I got inside and slammed the door shut. Every woman has encountered a creep like him before. Thankfully, I've noticed that the older I get, the less perverts I attract. Between the ages of 14 and 18, I was a creep magnet. People would ask me to go to their hotel with them or mime cunnilingus with their fingers while staring at me. To mortify me further, they would even do it while I was with my mom. There must be something about the fragility of teenagers that gets these guys off.
This asshole aside, the experiment needed to continue.
The next guy I met was named Yacine. He was an Arab, like the majority of the men who approached me over the course of those two weeks. I contemplated mentioning that tidbit because I don't want to feed into whatever ridiculous racial prejudices people might have, but it's the truth, and I used it as an icebreaker with Yacine.
"Oh yeah, a lot of them hit on you? That might be because they have better taste in women!" he told me, laughing.
I can confidently say that Yacine was by far the most charming man I met during my experiment. As I sat with him on a rusty metal bench above Belleville Park, the whole of Paris spread out in front of us, I completely forgot that I was conducting a sociological experiment.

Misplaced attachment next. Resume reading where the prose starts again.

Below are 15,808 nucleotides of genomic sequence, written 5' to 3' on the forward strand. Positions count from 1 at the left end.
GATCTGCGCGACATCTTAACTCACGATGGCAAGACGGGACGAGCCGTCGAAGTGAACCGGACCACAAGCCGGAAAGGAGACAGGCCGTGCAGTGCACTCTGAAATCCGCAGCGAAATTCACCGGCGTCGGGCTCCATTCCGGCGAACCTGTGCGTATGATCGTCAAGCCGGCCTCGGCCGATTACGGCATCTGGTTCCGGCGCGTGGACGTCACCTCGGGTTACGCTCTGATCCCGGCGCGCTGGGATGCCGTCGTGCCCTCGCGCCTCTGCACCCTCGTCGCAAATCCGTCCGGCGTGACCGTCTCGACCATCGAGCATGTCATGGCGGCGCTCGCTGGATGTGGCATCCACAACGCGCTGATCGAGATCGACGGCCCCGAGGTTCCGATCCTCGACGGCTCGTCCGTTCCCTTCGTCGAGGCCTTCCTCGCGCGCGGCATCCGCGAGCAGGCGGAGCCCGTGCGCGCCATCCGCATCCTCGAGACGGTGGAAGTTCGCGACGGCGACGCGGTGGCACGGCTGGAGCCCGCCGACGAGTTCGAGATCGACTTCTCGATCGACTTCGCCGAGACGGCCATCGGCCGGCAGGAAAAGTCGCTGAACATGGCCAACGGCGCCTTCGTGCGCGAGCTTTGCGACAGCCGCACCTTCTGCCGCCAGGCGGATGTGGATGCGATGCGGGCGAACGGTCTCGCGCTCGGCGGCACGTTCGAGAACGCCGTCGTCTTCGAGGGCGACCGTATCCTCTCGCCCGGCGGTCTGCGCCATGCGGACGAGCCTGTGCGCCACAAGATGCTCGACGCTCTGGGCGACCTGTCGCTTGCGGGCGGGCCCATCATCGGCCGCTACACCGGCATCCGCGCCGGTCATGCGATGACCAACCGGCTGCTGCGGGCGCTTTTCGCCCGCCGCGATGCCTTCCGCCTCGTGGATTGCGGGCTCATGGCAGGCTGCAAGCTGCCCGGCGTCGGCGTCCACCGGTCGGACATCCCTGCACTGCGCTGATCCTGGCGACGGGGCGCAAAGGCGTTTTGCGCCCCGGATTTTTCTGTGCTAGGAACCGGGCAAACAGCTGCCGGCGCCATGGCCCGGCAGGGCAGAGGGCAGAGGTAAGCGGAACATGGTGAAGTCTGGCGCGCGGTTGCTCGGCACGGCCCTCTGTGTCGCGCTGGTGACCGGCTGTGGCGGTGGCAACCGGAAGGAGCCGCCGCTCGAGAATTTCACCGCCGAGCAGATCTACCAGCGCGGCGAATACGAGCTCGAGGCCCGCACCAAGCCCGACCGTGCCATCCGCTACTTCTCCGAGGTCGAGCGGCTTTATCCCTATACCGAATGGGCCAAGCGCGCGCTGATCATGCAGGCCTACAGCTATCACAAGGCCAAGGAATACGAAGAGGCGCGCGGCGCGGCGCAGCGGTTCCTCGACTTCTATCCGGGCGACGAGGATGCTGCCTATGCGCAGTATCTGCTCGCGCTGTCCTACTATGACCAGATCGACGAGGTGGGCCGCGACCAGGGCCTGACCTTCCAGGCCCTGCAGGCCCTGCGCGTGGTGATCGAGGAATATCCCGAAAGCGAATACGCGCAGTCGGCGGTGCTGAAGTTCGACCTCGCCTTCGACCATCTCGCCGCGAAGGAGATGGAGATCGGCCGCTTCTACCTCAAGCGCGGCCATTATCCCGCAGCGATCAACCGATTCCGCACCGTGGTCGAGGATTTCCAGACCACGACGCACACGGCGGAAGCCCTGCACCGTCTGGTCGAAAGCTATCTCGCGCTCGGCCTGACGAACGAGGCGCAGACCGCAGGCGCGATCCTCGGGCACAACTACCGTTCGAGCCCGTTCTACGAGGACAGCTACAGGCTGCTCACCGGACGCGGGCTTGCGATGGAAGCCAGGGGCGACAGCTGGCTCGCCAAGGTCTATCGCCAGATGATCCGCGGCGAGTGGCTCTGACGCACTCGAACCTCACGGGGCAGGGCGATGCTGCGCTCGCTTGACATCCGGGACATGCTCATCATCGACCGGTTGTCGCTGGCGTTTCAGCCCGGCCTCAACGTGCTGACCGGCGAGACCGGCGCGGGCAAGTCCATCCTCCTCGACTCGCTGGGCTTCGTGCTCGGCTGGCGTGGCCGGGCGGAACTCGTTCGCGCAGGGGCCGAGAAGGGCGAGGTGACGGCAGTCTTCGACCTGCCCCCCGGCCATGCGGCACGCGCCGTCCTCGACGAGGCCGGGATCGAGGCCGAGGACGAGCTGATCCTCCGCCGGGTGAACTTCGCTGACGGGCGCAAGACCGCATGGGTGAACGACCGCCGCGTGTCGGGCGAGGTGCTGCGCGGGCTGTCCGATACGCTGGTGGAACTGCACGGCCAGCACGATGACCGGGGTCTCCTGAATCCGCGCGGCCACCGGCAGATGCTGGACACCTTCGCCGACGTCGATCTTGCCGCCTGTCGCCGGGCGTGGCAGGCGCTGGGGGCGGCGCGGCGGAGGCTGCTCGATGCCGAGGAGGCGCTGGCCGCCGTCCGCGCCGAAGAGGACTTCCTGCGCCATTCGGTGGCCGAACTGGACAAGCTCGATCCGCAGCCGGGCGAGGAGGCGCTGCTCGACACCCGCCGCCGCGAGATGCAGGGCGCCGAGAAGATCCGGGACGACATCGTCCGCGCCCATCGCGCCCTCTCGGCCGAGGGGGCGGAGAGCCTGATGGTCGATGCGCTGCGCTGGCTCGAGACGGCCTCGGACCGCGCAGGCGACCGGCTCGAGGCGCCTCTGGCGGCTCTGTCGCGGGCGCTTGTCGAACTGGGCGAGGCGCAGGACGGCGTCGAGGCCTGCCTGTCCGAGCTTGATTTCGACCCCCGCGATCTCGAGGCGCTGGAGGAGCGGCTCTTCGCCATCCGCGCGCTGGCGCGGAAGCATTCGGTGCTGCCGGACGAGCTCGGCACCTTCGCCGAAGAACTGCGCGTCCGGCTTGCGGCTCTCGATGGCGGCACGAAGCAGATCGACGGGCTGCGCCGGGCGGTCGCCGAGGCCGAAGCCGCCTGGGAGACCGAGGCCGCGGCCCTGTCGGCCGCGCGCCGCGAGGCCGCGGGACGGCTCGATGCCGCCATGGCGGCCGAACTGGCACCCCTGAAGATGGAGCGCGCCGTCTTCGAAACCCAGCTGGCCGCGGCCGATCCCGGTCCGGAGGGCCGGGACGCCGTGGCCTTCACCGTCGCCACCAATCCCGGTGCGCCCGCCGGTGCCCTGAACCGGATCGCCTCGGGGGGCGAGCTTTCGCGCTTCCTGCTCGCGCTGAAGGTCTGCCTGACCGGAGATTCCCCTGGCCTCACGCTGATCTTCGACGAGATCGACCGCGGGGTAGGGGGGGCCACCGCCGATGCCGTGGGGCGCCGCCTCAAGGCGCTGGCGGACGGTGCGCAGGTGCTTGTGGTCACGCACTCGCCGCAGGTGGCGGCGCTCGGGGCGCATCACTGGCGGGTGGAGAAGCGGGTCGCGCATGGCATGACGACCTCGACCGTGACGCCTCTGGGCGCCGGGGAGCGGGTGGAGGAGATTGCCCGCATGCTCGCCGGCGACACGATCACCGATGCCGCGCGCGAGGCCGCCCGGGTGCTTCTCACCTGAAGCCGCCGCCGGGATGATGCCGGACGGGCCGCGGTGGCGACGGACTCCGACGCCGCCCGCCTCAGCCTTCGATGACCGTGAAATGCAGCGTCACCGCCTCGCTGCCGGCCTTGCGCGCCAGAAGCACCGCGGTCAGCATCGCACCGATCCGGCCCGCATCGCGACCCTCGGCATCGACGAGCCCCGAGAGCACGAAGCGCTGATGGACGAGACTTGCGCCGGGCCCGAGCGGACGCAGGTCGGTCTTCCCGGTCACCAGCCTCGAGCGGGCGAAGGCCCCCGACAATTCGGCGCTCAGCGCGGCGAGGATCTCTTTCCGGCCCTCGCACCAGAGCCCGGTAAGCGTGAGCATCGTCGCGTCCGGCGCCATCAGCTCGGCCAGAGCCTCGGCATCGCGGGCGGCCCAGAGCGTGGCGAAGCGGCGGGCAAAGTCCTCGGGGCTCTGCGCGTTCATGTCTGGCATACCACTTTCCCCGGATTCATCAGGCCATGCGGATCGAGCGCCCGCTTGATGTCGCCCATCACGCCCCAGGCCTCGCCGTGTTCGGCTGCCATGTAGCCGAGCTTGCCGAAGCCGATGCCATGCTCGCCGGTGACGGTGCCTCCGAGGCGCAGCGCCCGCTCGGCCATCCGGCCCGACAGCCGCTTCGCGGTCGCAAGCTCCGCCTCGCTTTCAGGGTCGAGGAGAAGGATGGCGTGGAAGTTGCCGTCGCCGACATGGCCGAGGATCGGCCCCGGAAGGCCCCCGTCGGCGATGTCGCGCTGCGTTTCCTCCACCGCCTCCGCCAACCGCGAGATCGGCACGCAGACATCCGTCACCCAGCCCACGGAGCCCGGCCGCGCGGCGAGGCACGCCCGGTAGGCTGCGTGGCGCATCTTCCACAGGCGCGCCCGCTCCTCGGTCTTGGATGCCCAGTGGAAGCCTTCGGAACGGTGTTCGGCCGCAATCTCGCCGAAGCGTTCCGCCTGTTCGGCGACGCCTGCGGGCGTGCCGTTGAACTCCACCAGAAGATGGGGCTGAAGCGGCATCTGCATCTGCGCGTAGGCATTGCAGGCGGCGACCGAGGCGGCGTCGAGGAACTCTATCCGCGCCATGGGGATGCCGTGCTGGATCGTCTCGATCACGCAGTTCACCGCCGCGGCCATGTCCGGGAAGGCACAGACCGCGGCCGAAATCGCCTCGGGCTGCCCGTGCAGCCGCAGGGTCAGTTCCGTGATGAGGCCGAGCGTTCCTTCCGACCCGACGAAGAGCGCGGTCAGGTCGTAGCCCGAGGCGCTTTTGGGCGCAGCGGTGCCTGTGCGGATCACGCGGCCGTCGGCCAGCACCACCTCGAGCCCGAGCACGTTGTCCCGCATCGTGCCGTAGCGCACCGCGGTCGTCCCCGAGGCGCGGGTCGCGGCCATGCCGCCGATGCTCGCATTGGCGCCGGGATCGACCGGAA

It didn't hurt that Yacine was hot as hell. Caramel skin with long black eyelashes—it looked like he was wearing mascara. His approach was more original than the rest, too. He just walked right up and asked if I'd like to smoke a joint.
"I'm in detox, but I'd like to smoke a cigarette," I lied.
There were plenty of people around us, children playing, tourists—so I felt safe. I felt good, even. So much so, I let myself have a toke of the joint. Yacine said he lived in a small suburb called Les Lilas, in Seine-Saint-Denis. He told me that he never really hits on girls in the street, only "on exceptional occasions, when a woman is as beautiful as you are." Probably a line, but hey.